New EPA Director is Working With Trump to End Auto Fuel Economy Standards

Acting EPA Administrator Andrew Wheeler arrives for testimony before the Senate Environment and Public Works Committee. Wheeler championed the deregulation of national automobile fuel economy and greenhouse gas standards for all new automobiles produced in the U.S. Win McNamee/Getty Images

Acting Environmental Protection Agency director Andrew Wheeler joined Transportation Secretary Elaine Chao on Wednesday to champion the deregulation of national automobile fuel economy and greenhouse gas standards for all new automobiles produced in the United States.

The pair co-wrote an opinion piece for The Wall Street Journal titled "Make Cars Great Again," which advocated on behalf of a new policy proposal to remove Obama-era fuel efficiency standards. The proposal, released by President Donald Trump's White House on Thursday, would freeze all requirements on automakers to build green, fuel-efficient cars. The proposal would also ban individual states from setting their own emission standards.

Wheeler and Chao argued that these standards raised prices on cars, rendering them unaffordable to middle-class Americans. "The standards implemented by the previous administration raised the cost and decreased the supply of newer, safer vehicles," they wrote. "The government also previously failed to conduct a midterm review in the manner promised. Customers' preferences have also changed since the current standards were introduced."

The argument goes that emissions standards raise car prices, and Americans are holding onto older, unsafe cars because they can't afford new models. This leads to an increase in the number of deaths on the road. People who buy fuel-efficient vehicles also end up driving more, argued the Trump administration, increasing their chances of getting into an accident, and fuel-efficient cars tend to be lighter, increasing the chance of injury in the case of a crash. The White House says that ending these regulations would prevent about 12,700 automobile deaths over the next ten years.

Experts, however, are skeptical. "I don't know how they are going to defend this analysis," Antonio M. Bento, a professor of public policy and economics at the University of Southern California whose research is cited throughout the document, told The New York Times. "I just don't think it's correct."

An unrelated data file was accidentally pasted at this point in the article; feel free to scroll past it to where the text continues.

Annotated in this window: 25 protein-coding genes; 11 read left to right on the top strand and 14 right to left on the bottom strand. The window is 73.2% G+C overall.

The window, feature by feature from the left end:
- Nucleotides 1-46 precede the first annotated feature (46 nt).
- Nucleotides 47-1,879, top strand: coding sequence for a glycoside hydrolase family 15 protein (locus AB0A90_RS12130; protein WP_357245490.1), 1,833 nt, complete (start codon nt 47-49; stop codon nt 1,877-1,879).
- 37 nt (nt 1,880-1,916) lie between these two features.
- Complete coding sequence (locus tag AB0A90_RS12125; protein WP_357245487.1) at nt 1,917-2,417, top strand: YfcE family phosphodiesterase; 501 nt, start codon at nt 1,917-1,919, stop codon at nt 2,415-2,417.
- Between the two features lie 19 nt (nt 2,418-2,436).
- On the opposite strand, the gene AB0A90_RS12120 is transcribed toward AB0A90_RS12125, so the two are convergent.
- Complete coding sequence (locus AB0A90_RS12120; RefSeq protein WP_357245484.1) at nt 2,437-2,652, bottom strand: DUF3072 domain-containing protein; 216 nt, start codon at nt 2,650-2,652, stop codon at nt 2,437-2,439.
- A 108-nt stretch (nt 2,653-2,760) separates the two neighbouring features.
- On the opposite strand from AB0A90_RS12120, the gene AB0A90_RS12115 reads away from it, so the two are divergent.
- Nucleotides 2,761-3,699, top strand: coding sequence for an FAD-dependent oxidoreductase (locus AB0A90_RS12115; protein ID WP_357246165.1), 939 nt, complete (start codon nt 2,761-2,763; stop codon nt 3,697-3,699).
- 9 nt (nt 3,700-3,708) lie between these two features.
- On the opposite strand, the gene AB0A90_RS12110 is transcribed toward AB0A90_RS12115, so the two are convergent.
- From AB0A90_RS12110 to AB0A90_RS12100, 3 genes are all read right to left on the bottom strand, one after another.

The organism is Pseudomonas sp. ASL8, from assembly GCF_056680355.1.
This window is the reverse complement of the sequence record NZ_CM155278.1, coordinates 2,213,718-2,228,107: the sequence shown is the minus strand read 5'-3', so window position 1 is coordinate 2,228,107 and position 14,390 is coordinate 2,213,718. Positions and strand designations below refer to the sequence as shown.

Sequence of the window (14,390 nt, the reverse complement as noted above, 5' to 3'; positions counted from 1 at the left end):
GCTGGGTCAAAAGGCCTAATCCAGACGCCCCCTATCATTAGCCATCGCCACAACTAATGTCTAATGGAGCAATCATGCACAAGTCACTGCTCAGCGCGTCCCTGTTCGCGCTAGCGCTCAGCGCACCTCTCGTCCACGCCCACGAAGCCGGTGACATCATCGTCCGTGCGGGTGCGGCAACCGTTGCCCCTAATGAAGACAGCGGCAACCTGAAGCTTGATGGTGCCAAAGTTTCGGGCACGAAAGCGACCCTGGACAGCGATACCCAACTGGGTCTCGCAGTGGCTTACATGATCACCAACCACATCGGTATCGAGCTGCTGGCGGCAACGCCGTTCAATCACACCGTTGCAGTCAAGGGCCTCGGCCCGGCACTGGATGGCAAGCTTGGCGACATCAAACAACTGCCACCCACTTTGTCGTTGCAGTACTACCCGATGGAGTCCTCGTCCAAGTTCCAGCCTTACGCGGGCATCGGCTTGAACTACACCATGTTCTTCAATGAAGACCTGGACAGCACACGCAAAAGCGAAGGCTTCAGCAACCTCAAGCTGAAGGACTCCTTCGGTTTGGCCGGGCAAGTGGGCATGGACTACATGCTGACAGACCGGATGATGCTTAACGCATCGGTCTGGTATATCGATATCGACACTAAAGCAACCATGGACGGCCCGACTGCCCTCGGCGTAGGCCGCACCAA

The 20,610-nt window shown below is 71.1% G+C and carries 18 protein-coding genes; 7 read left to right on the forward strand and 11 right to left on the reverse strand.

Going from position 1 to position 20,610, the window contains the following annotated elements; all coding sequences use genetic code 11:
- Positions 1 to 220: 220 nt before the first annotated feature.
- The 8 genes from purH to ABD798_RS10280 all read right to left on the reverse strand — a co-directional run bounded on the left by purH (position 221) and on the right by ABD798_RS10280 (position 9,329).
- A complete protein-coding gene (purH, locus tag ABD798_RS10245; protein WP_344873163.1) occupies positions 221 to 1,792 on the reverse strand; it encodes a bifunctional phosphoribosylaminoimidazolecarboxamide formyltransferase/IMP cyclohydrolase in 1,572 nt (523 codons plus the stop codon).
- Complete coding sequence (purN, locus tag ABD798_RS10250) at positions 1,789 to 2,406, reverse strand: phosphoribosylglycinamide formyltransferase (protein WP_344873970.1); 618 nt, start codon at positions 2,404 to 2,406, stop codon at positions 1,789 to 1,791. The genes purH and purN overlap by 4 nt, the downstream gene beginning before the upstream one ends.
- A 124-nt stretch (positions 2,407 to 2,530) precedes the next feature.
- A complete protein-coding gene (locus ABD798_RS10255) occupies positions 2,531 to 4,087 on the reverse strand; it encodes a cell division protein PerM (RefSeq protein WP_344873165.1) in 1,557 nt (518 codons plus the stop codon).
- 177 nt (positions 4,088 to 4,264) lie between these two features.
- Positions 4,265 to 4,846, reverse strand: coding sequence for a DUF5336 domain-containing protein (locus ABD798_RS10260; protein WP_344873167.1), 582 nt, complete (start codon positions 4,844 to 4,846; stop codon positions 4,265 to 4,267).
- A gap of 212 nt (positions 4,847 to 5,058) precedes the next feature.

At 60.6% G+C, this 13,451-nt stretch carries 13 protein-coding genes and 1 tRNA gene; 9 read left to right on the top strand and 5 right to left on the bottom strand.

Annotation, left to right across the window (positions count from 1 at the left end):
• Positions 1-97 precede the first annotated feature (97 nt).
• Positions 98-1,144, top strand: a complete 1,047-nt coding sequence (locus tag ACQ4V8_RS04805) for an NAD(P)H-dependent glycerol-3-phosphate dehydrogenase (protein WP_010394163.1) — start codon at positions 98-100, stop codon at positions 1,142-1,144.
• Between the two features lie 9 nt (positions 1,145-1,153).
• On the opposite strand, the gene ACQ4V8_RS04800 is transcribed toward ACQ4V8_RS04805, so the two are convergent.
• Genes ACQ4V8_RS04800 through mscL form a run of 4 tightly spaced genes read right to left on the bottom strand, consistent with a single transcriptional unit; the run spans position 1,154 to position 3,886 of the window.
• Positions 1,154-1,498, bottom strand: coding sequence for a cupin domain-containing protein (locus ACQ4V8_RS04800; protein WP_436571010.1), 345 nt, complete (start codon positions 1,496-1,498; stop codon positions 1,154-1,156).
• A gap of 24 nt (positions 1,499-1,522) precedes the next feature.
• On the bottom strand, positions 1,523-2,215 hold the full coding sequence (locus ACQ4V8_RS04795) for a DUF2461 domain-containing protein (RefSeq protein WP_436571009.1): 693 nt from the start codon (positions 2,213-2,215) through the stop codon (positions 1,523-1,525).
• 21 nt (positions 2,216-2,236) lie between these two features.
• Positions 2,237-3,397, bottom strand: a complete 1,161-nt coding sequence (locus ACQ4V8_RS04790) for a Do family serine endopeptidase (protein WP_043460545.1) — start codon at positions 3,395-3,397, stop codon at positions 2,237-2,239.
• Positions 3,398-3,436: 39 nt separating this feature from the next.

Democratic opponents to the changes say that they undermine the environment in order to turn a profit. "The Trump Administration's move to weaken fuel economy standards in the United States proves once more that he cares nothing for preserving and protecting our environment for our kids and grandkids, or for supporting the market for smaller, fuel-efficient cars like the Chevy Cruze," wrote Ohio Representative Tim Ryan in a statement.

Major automakers, the companies the Trump administration says will benefit from these changes, have also urged the president not to freeze standards.

"We support standards that increase year over year that also are consistent with marketplace realities," Mitch Bainwol, chief executive of the Alliance of Automobile Manufacturers, told Congress in May.

Ford Motor CEO Jim Hackett and have signaled their desire for a compromise. "We're not asking the administration for a rollback," Ford Motors Chairman William Clay Ford Jr. told shareholders at the company's annual meeting. Ford CEO Jim Hackett added that, "Bill and I have been clear in our position that Ford is designing its business to exceed and meet those standards that were set previously."

General Motors CEO Mary Berra sent a company-wide letter emphasizing her commitment to fuel efficiency. "Regardless of the outcome of these discussions, I assure you, we have an absolute and unwavering commitment to improve fuel economy, reduce emissions and invest in technologies to drive an all-electric future," she wrote.